policy, nor can it follow the U. S. example that seeks to solve its problems by aerial bombardment. South Asia requires a regional solution to what is without doubt a regional problem

* Mumbai Massacre Calls For A Probe Of British Role
By Ramtanu Maitra

A thorough investigation of the Mumbai massacre is the only way to prevent another such attack. That must include a probe of a possible British role in the incident.

Report this

By libertarian, December 26, 2008 at 5:03 pm Link to this comment
(Unregistered commenter)

Pakistan’s movement of military assets to the frontier areas near India are hardly a “rebuke to the United States.”  They have their own longstanding security issues. To put everything, always, in terms of what the US wants is to misunderstand recent world history. This is a dangerous aspect of self-importance.

The real danger in such a border conflict, if it involves air power, is that conditions have changed drastically since the 90’s firefights over the direction of Kashmir. The use of nuclear weapons, if that should come about, will be initiated by Pakistan. The reason is that India since around 2005 has entered into an aggressive program of mutual-production, with Russia, of advanced jet interceptor-fighter aircraft. These include especially the Sukhoi designed SU-30MK1, now being manufactured under license in India. These aircraft, with their newest engine refit w/swivel-vectoring thrusters, is far superior to anything Pakistan would be able to send to the conflict. This mk1 version of the “Flanker” class fighters is in fact as capable in most respects to anything the West has to offer.  This imbalance in air power and a resulting humiliation of Pakistan would possibly trigger an emotion-based (sound familiar?) nuclear strike by Pakistan. Any resulting exchange on a moderate scale would yield prob. 20 million rotting corpses.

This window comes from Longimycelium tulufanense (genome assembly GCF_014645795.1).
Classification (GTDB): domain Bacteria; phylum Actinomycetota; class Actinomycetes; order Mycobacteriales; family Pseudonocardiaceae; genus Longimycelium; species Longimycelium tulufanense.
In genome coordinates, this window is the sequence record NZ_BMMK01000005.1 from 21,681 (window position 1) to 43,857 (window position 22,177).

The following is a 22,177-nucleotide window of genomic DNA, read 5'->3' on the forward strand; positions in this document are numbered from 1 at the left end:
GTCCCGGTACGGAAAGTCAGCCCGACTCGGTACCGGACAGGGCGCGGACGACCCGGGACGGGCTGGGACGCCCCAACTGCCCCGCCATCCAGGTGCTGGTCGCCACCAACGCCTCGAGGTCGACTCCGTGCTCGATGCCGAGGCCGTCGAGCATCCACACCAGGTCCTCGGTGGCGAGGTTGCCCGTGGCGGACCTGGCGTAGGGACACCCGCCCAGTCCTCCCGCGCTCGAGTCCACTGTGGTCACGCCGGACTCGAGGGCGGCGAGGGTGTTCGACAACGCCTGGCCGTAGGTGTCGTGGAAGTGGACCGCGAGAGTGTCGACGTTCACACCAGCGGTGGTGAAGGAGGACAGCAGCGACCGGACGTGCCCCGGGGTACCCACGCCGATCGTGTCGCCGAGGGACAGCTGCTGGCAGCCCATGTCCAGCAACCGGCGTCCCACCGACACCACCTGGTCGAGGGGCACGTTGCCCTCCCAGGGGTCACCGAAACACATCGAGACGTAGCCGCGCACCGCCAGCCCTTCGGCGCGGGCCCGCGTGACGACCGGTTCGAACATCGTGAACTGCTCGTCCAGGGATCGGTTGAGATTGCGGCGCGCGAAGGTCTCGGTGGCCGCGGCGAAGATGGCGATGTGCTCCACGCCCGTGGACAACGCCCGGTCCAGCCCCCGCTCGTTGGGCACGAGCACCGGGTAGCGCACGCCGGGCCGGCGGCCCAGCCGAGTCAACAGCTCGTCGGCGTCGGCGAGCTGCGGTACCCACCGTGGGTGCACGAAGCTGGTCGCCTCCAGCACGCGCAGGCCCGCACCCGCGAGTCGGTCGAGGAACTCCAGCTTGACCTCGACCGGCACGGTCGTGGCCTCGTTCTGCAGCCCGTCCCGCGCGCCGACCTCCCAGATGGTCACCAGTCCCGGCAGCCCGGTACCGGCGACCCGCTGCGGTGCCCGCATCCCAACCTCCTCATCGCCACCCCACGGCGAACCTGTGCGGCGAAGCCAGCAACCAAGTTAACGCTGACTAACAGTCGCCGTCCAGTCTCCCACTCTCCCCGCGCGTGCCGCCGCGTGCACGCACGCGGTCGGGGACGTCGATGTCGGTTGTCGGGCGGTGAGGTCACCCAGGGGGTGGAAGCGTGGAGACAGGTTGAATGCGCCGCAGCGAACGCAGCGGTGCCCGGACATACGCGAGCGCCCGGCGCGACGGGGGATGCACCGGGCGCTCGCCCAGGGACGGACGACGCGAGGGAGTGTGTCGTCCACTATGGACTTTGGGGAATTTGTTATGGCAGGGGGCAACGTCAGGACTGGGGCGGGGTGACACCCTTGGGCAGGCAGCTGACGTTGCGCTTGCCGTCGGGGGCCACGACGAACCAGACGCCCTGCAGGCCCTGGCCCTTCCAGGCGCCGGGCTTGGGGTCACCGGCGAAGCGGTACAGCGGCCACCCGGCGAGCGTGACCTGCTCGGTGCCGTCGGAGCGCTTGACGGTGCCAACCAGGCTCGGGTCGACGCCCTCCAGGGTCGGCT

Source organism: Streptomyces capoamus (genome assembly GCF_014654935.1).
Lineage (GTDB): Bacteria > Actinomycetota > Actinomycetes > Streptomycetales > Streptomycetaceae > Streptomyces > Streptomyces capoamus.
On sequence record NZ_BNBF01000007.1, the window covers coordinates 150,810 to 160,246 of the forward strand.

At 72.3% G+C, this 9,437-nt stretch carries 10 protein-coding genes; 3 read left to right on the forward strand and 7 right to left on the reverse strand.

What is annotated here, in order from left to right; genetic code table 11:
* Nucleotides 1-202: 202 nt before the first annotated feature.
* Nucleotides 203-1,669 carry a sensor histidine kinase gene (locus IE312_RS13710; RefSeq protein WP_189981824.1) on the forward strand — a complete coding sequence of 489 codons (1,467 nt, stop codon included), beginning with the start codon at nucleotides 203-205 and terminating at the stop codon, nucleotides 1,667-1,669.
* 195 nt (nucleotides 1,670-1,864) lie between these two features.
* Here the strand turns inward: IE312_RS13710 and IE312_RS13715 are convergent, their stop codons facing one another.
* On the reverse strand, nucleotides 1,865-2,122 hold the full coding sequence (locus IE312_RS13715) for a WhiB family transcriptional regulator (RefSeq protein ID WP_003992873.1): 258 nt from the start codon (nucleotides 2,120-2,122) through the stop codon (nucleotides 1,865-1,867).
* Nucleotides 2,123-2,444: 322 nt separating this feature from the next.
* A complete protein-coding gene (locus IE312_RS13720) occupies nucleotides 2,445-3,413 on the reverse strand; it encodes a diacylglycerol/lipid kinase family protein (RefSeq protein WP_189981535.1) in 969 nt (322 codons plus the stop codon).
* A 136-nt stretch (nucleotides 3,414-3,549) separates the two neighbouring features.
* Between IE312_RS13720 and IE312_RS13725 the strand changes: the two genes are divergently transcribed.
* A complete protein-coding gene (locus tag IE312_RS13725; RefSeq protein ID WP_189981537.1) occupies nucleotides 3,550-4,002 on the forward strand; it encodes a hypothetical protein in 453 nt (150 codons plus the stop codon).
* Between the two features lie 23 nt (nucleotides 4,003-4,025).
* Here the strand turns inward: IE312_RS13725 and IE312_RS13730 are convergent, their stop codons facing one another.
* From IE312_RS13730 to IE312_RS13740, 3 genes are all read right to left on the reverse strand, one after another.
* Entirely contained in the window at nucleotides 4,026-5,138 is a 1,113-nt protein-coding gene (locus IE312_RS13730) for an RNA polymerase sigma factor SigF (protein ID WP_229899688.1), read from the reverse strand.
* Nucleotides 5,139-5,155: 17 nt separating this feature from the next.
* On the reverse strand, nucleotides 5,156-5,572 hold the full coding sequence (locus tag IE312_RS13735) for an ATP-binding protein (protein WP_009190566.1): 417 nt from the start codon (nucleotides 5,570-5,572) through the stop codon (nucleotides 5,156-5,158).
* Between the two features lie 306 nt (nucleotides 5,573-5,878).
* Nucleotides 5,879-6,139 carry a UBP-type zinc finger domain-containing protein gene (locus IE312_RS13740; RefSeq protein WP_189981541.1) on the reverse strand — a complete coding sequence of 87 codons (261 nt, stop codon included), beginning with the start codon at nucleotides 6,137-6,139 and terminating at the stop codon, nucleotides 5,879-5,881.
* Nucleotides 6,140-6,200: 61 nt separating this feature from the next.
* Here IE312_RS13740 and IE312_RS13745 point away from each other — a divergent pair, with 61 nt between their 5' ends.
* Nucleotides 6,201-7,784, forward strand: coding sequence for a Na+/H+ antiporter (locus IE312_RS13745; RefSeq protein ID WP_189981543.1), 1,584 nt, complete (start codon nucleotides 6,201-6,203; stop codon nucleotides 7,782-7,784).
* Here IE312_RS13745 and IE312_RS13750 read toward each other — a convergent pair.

Report this
Right Top, Site wide - Care2
Right Skyscraper, Site Wide
Right Internal Skyscraper, Site wide

Like Truthdig on Facebook